Four in 10 Brits say past year is longest they’ve ever gone without a holiday

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Four in 10 Brits say the past year is the longest they have ever gone without a holiday – and it's having negative impacts on their mood and wellbeing.

A study of 2,000 adults found that prior to the pandemic we typically enjoyed a holiday or mini break every four months.

But in the past year, 58% have had to cancel three or more planned trips away.

This has been difficult for some, with 49% believing that trips away positively impact their physical and mental health.

The research, commissioned by IHG Hotels & Resorts, also found 38% of those who travel for work feel business trips improve their working mood and make them more motivated.

An optimistic 57% plan to or have already rebooked trips, with family holidays and visiting loved ones topping travel wish lists for 2021. And 47% believe it’s important to have something to look forward to.

Psychologist Dr Linda Papadopoulos, said: “Having a sense of balance in terms of how much we work and how much we rest is key.

“The term vacation means to vacate – to stop worrying about to do lists, and switch that ‘should’ or ‘have to’ mode off – allowing you time to rekindle meaningful connections, relax/de-stress and come back feeling more energised.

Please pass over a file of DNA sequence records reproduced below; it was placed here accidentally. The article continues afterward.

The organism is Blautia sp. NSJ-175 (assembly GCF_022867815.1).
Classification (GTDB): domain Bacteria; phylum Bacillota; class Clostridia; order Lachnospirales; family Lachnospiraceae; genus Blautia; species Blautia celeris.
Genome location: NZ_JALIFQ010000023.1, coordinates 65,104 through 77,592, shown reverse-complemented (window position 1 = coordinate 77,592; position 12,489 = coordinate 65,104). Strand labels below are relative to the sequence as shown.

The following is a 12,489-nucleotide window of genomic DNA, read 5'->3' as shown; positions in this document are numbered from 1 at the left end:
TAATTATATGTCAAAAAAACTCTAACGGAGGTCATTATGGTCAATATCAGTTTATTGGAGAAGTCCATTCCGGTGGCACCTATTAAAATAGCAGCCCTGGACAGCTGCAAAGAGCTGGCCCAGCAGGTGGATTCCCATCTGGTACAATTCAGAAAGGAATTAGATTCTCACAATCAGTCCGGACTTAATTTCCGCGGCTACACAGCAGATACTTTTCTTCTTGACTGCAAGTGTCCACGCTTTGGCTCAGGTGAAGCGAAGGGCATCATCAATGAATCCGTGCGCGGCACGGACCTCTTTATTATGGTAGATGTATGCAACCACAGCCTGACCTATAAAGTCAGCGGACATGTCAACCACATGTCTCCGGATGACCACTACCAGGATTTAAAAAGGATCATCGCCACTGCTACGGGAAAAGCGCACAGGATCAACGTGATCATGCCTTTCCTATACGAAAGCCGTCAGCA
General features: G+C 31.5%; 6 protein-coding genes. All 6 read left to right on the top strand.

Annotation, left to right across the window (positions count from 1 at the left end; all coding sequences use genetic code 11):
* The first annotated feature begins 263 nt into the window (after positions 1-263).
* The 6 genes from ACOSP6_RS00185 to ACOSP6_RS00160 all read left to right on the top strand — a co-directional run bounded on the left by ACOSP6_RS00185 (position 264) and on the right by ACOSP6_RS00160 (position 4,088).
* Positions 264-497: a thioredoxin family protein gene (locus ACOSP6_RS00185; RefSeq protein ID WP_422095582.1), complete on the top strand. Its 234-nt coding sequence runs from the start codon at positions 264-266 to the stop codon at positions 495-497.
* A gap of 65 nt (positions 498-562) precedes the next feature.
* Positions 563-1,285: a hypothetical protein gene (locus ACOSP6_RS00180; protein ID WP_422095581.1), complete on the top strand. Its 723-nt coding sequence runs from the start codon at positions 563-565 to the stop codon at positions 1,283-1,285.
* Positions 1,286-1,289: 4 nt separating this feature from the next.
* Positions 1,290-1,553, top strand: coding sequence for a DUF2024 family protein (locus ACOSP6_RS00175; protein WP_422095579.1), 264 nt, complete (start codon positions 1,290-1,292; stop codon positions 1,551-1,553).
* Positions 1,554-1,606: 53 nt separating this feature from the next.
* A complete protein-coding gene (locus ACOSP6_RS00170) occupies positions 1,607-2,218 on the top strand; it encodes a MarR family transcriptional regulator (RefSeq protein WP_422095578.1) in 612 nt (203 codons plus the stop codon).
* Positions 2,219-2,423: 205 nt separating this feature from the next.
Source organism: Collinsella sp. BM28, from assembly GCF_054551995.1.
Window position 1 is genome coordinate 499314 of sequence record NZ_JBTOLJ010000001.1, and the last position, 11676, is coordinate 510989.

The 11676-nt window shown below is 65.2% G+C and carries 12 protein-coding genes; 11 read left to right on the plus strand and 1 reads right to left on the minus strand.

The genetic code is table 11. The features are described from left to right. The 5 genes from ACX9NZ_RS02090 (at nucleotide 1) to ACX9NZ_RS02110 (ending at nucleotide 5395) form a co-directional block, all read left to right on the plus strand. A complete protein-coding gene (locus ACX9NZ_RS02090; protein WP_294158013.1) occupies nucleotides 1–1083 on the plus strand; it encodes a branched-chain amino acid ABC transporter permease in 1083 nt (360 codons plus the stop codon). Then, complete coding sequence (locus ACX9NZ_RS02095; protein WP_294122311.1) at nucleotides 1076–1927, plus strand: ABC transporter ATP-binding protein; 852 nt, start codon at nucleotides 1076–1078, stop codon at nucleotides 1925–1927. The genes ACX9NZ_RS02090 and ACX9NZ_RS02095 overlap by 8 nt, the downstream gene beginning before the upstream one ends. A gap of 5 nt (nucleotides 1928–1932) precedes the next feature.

“The impact of the pandemic on our mental health and our daily lives has been something that many of us have never experienced – having to cancel breaks where we would normally recharge, rest and nurture relationships has meant that many of us have not had that much needed downtime.

“It is important for our mental health to gain balance – to recharge and to make time to connect with things other than the ‘have-to’s and to do lists that dominate our minds.

“Planning things to look forward to, whether it be a novel activity a short weekend away with friends or a far flung holiday in the future – it can bring some focus and positivity into a time that currently still feels challenging and a bit unknown.”

The research also found more than a third of adults believe a break isn’t only important for themselves, but also for their relationships with family, friends and partners.

And four in 10 claim spending quality time with others has the greatest positive impact on their mood and wellbeing when on holiday.

Which may suggest why the trip 36% are most looking forward to going on post-pandemic is a family holiday, while only eight per cent plan to solo travel.

But when it comes to safety, 43% intend to hold off travelling until a Covid vaccine is widely and easily available.

And nearly a fifth said clean and safe surroundings have a positive impact on their mood and wellbeing while travelling.

Karin Sheppard, SVP, managing director for Europe at IHG Hotels & Resorts said: “With so many looking forward to rebooking missed experiences, whether it’s travelling to spend time with family, a trip away with friends, or travelling for work – it’s evident that there’s a hunger for human connection again.

“We know travel may still look a little different this year, but we are committed to continue innovating and finding new ways to help people connect and experience our own backyard and beyond.

"So, when the world is ready to travel again, they can feel confident doing so."

  • Holidays

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